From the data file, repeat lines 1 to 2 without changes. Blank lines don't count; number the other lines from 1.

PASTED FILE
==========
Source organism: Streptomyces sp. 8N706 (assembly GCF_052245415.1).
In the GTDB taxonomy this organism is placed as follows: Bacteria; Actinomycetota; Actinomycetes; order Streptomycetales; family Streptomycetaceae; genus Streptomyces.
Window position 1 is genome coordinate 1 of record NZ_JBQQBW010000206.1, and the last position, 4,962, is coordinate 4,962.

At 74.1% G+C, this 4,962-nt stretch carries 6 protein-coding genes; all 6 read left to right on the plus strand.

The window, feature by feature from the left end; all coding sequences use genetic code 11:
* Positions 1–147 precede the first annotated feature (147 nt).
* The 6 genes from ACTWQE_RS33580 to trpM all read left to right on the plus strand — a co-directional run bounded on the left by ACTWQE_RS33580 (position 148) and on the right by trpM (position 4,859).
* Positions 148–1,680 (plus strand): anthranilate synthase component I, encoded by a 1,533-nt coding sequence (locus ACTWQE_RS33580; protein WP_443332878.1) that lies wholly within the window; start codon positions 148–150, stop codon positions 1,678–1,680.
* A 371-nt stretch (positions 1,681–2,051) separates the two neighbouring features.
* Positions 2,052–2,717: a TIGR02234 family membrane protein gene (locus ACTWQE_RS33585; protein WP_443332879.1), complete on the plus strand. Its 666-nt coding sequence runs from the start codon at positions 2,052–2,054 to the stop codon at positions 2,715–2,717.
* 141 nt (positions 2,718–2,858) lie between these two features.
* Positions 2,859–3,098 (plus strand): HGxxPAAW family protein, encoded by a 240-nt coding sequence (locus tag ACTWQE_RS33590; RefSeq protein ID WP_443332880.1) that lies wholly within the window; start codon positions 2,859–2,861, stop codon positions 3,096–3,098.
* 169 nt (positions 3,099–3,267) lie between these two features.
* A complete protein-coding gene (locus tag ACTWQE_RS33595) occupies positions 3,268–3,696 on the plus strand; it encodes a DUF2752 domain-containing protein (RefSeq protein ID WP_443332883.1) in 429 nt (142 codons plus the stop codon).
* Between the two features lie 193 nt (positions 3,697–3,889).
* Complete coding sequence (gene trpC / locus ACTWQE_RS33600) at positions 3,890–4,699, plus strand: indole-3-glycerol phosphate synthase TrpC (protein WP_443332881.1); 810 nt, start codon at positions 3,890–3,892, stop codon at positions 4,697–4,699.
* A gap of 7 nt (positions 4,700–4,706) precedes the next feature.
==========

Source organism: Streptomyces sp. 8N706 (assembly GCF_052245415.1).
In the GTDB taxonomy this organism is placed as follows: Bacteria; Actinomycetota; Actinomycetes; order Streptomycetales; family Streptomycetaceae; genus Streptomyces.